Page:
Before you go press buy, though, I'll also tell you that I got a chance to play the game, and while it is about as faithful a Street Fighter IV game as you can get on the iPhone, playing a fighting game without actual buttons is not really an ideal experience. While I was able to pull off a Hadoken and almost all of the other old moves after a few tries, the highest levels of competition in a fighting game require precision and subtlety, and this control scheme has neither of those. If you just want to play Street Fighter on an iPhone, sure -- be an early adopter, pick up the game, and enjoy a few rounds of Guile vs. Ryu. But if you're looking for the kind of in-depth fighting experience that Street Fighter IV on consoles and in the arcades offered, you probably won't find it here -- the controls are a little too inconsistent to really dig into the deep counter and powerup systems on display.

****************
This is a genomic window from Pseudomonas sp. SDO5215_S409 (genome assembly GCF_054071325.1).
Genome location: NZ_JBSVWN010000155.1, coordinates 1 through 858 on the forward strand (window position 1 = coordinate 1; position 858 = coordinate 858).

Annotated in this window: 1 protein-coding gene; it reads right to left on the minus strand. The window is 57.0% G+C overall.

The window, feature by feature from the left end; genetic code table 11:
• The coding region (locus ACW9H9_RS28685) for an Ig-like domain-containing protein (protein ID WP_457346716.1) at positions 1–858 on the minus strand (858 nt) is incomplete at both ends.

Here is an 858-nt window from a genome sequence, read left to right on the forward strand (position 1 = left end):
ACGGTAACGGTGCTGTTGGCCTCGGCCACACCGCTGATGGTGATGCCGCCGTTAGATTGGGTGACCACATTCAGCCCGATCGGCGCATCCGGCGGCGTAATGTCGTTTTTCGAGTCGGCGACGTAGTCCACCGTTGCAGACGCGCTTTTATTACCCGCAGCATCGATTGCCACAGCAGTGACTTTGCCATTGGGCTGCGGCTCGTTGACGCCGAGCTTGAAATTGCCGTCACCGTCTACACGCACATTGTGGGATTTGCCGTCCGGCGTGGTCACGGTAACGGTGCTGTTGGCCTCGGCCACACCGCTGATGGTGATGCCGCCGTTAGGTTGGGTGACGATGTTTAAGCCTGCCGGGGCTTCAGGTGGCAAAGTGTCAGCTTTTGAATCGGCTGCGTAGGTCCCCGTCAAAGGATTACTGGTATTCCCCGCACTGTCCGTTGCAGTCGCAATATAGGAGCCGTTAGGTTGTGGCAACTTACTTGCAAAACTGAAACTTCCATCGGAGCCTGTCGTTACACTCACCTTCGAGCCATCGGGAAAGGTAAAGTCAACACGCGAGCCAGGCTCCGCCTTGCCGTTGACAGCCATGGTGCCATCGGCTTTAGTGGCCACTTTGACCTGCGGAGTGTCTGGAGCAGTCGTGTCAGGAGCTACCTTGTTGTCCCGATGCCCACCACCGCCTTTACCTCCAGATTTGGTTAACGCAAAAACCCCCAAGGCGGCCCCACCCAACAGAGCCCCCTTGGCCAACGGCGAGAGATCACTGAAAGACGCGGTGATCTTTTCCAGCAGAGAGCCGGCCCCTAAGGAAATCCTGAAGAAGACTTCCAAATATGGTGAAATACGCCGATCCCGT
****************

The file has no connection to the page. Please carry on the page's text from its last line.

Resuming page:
The game does have a lot of extras and addons, including a dojo mode for training and Bluetooth multiplayer. And while the game's eight characters offers up a pretty slim selection compared to the current console titles, these are definitely classic Capcom characters, and all of the old moves you'll remember still work. Save for the controls, nothing about this game is half-done -- it's definitely a premium port of a premium game. But as a true fighting game experience, this one comes up short. Buy it if you want, to see the spectacle of Street Fighter squeezed into Apple's touchscreen, an achievement in and of itself. But don't buy it expecting an ideal Capcom-style showdown that you'll be able to pull up time and time again -- for that, save your quarters for the arcades.
Stay tuned -- we did get to talk with the Japanese producer of the game about what he thinks of the iPhone, the iPad, and the challenges he had to overcome by squeezing this one on to Apple's handheld. That interview is coming up later today right here on TUAW.